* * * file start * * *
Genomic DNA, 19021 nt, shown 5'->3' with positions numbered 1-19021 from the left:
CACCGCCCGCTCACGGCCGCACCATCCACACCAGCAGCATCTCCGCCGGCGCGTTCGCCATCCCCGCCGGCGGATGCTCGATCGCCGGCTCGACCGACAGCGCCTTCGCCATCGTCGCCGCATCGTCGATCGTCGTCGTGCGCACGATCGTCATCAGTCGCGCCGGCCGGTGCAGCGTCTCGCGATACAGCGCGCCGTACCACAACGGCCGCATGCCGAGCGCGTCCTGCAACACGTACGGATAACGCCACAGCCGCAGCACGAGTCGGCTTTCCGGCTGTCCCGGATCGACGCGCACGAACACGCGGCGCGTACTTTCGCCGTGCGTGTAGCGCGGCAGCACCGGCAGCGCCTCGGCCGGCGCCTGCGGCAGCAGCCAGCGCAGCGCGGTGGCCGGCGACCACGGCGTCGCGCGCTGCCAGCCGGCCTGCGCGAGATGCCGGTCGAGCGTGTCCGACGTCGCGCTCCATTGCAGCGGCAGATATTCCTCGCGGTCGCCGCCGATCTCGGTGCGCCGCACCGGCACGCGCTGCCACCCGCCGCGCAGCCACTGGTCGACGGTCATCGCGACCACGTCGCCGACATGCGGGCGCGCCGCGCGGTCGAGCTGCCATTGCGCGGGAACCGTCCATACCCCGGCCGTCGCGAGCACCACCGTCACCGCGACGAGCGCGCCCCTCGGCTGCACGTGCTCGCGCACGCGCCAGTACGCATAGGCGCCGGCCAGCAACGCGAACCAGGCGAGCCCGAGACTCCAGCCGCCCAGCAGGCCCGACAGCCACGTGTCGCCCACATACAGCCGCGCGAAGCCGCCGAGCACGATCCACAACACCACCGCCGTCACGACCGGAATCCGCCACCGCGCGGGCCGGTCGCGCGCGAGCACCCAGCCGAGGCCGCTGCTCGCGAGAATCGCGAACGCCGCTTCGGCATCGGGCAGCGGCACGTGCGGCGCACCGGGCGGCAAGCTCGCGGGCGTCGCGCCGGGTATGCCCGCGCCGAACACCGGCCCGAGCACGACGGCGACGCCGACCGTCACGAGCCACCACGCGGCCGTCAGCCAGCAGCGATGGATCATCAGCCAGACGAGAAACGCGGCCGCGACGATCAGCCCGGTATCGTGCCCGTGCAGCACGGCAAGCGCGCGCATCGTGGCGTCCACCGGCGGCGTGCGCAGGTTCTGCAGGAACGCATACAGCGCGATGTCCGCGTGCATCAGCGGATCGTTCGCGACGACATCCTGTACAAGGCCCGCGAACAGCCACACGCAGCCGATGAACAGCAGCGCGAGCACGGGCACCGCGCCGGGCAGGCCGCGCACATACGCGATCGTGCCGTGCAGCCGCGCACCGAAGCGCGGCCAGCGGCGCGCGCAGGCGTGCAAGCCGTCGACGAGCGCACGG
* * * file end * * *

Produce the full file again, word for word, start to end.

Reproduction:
Genomic DNA, 19021 nt, shown 5'->3' with positions numbered 1-19021 from the left:
CACCGCCCGCTCACGGCCGCACCATCCACACCAGCAGCATCTCCGCCGGCGCGTTCGCCATCCCCGCCGGCGGATGCTCGATCGCCGGCTCGACCGACAGCGCCTTCGCCATCGTCGCCGCATCGTCGATCGTCGTCGTGCGCACGATCGTCATCAGTCGCGCCGGCCGGTGCAGCGTCTCGCGATACAGCGCGCCGTACCACAACGGCCGCATGCCGAGCGCGTCCTGCAACACGTACGGATAACGCCACAGCCGCAGCACGAGTCGGCTTTCCGGCTGTCCCGGATCGACGCGCACGAACACGCGGCGCGTACTTTCGCCGTGCGTGTAGCGCGGCAGCACCGGCAGCGCCTCGGCCGGCGCCTGCGGCAGCAGCCAGCGCAGCGCGGTGGCCGGCGACCACGGCGTCGCGCGCTGCCAGCCGGCCTGCGCGAGATGCCGGTCGAGCGTGTCCGACGTCGCGCTCCATTGCAGCGGCAGATATTCCTCGCGGTCGCCGCCGATCTCGGTGCGCCGCACCGGCACGCGCTGCCACCCGCCGCGCAGCCACTGGTCGACGGTCATCGCGACCACGTCGCCGACATGCGGGCGCGCCGCGCGGTCGAGCTGCCATTGCGCGGGAACCGTCCATACCCCGGCCGTCGCGAGCACCACCGTCACCGCGACGAGCGCGCCCCTCGGCTGCACGTGCTCGCGCACGCGCCAGTACGCATAGGCGCCGGCCAGCAACGCGAACCAGGCGAGCCCGAGACTCCAGCCGCCCAGCAGGCCCGACAGCCACGTGTCGCCCACATACAGCCGCGCGAAGCCGCCGAGCACGATCCACAACACCACCGCCGTCACGACCGGAATCCGCCACCGCGCGGGCCGGTCGCGCGCGAGCACCCAGCCGAGGCCGCTGCTCGCGAGAATCGCGAACGCCGCTTCGGCATCGGGCAGCGGCACGTGCGGCGCACCGGGCGGCAAGCTCGCGGGCGTCGCGCCGGGTATGCCCGCGCCGAACACCGGCCCGAGCACGACGGCGACGCCGACCGTCACGAGCCACCACGCGGCCGTCAGCCAGCAGCGATGGATCATCAGCCAGACGAGAAACGCGGCCGCGACGATCAGCCCGGTATCGTGCCCGTGCAGCACGGCAAGCGCGCGCATCGTGGCGTCCACCGGCGGCGTGCGCAGGTTCTGCAGGAACGCATACAGCGCGATGTCCGCGTGCATCAGCGGATCGTTCGCGACGACATCCTGTACAAGGCCCGCGAACAGCCACACGCAGCCGATGAACAGCAGCGCGAGCACGGGCACCGCGCCGGGCAGGCCGCGCACATACGCGATCGTGCCGTGCAGCCGCGCACCGAAGCGCGGCCAGCGGCGCGCGCAGGCGTGCAAGCCGTCGACGAGCGCACGG